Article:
Most readers have little familiarity with ISSN, primarily because it operates in the background. Its purpose is to track specific titles of ongoing or serialized publications. In essence, it’s part of the inventory control system for the world’s knowledge.  Historically, knowledge has been stored in libraries.  But nowadays, an ever-growing proportion is stored in the Cloud.
Continue Reading Turf, hierarchy, and evolving professional norms (261)


For today’s feature (Post 260), Legal Evolution is pleased to welcome back guest contributor Randy Kiser, whom I’ve previously described as the “preeminent scholar of the U.S. legal profession” and the “world’s leading authority on legal decision making.” See Post 110 (reviewing Kiser’s scholarship and surprising career along with his most recent book,


Pretty much everything was a counterintuitive curveball.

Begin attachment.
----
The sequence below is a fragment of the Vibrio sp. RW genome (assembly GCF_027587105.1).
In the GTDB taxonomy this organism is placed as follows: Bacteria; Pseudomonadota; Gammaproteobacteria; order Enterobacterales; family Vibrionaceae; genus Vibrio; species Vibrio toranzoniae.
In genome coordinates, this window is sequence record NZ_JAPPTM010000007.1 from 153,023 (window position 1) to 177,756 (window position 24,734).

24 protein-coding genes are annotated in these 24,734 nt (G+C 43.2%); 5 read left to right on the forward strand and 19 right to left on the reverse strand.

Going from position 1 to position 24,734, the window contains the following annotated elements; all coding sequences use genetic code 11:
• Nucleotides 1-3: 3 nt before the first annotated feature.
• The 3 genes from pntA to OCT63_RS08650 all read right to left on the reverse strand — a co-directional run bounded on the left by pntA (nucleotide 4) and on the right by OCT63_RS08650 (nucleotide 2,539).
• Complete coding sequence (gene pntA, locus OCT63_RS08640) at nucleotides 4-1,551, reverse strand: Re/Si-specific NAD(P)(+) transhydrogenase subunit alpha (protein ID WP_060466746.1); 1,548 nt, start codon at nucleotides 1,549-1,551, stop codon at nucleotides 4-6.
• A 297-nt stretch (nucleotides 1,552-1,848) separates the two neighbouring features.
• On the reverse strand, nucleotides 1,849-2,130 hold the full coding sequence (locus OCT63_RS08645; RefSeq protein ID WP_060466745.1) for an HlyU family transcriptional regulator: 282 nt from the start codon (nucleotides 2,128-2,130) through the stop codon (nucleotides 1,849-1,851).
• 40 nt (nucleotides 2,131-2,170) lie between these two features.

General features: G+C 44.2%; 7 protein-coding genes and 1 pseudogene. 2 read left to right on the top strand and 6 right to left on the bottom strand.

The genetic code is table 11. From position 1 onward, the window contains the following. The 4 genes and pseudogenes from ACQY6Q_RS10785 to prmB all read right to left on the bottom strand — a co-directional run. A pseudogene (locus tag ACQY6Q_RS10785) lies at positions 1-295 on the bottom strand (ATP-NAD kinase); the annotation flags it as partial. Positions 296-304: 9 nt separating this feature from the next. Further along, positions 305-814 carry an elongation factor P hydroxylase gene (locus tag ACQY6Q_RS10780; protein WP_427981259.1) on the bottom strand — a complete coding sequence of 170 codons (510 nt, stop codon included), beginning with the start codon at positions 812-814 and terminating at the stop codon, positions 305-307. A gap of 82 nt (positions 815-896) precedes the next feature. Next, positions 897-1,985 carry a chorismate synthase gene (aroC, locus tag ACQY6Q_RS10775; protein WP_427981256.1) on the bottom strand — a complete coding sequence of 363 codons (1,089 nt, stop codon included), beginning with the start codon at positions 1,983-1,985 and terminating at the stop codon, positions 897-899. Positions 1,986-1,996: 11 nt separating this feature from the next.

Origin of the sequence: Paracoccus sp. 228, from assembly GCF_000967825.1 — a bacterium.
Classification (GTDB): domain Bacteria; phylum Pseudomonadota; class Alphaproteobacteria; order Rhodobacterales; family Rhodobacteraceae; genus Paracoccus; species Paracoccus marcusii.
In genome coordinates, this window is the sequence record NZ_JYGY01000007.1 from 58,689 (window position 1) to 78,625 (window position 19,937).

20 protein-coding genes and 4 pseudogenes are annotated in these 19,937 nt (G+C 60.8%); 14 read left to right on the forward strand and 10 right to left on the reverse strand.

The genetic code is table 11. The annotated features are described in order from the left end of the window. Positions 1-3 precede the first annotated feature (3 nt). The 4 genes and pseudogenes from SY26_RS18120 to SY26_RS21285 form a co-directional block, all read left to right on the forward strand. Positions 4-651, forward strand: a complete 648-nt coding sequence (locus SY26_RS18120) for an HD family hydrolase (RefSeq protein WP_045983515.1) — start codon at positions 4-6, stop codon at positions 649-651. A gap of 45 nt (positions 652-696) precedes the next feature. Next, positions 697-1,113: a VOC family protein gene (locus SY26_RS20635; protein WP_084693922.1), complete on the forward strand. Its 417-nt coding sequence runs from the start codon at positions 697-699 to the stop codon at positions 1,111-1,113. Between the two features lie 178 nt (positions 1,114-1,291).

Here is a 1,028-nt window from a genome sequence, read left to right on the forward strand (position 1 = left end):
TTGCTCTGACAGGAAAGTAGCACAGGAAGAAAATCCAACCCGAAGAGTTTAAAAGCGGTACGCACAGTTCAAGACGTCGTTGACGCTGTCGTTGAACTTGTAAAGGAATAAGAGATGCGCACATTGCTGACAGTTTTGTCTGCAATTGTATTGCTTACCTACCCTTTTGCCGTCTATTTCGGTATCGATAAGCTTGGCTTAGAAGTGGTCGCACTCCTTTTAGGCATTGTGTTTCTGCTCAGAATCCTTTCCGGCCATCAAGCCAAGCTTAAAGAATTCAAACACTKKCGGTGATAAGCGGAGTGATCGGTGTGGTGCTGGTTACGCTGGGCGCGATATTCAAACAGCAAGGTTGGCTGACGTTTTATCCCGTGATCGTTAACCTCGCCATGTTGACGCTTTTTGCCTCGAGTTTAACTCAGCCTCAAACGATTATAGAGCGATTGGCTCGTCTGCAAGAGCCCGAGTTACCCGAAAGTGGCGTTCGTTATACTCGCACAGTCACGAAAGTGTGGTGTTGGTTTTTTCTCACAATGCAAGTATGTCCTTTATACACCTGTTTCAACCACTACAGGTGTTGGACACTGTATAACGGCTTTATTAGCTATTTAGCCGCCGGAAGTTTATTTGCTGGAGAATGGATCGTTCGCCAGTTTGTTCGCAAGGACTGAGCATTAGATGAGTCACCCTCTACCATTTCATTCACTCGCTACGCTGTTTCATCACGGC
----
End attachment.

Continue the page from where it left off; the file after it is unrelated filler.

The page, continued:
In April of 2006, more than 15 years ago, I wrote a memo to file that would go on to exert a disproportionately large impact on my thinking and career, albeit many of the lessons took years to come into focus and were far from what I expected.

The topic was Moneyball as applied to law firm associates—in essence, sketching out the data and methodology necessary to identify under and overvalued attributes of law firm associates, akin to the selection methods used by Oakland Athletics in the famous book by Michael Lewis.
Continue Reading Moneyball for law firm associates: a 15-year retrospective (257)


Len Fromm’s lawyer shares what he’s learned.


Positively Conflicted is the right book for any lawyer seeking a rich and fulfilling life, which is a larger category than one’s career.

According to the author, lawyer-meditator Sam Ardery, we get to this highly desirable endpoint by getting good at conflict. On one level, this makes sense, as we’re all in the conflict business. But Ardery’s definition of conflict is remarkably broad and includes the tensions and traumas of our personal, professional, and familial relations as well internal conflicts, where we stew over our inadequate supply of power, security, esteem, and comfort.